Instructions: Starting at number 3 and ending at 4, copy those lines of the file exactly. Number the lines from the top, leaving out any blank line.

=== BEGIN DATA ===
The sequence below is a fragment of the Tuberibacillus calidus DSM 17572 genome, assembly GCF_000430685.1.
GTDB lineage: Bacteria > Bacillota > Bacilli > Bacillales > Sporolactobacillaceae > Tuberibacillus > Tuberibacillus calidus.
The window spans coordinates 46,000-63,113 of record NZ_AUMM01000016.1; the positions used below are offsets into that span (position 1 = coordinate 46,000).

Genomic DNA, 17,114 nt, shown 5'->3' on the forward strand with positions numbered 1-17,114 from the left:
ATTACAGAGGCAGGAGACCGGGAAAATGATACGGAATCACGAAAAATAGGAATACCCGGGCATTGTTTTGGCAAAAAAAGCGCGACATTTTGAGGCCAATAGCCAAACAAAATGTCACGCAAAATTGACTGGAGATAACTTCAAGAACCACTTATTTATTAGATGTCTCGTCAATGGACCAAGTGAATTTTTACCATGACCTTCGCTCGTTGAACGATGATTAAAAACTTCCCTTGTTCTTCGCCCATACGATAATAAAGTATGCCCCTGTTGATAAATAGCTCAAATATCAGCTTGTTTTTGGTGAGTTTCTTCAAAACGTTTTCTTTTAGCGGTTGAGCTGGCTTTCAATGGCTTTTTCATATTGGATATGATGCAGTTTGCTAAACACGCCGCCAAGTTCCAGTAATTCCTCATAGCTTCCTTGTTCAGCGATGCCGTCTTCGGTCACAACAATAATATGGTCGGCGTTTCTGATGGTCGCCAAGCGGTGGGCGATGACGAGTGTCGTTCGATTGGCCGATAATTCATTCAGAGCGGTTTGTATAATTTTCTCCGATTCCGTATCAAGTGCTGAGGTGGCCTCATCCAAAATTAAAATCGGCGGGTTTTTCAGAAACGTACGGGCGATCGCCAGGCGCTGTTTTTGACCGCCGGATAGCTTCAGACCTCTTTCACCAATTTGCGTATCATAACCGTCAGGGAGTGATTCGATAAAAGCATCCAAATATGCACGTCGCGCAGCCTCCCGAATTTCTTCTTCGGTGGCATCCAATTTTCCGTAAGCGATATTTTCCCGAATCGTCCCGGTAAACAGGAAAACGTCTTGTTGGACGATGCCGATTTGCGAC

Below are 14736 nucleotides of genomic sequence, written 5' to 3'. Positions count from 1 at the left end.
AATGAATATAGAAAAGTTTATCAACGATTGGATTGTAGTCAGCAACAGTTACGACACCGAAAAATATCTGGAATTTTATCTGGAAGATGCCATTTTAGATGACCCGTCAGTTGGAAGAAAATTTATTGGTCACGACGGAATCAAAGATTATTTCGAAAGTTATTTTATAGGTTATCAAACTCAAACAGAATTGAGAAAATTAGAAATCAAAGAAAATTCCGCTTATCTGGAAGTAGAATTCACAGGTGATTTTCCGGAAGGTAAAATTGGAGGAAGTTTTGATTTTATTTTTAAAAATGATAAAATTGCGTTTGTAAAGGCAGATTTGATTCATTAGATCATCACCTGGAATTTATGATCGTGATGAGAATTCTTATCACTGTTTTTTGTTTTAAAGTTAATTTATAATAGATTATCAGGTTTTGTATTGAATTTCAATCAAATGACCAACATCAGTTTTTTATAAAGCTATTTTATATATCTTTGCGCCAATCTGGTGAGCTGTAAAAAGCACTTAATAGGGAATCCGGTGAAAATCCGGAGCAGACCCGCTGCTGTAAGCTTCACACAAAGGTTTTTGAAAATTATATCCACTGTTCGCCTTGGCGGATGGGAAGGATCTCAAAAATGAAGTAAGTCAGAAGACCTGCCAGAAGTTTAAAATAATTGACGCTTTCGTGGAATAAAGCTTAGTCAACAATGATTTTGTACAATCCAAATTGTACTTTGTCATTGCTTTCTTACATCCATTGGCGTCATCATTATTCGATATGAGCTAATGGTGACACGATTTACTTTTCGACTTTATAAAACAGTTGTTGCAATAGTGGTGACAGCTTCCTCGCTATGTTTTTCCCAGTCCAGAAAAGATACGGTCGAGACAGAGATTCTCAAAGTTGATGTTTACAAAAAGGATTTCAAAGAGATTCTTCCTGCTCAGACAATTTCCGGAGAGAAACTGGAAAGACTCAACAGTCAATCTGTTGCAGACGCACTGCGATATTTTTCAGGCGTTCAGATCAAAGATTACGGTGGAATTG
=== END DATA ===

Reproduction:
The window spans coordinates 46,000-63,113 of record NZ_AUMM01000016.1; the positions used below are offsets into that span (position 1 = coordinate 46,000).

Genomic DNA, 17,114 nt, shown 5'->3' on the forward strand with positions numbered 1-17,114 from the left: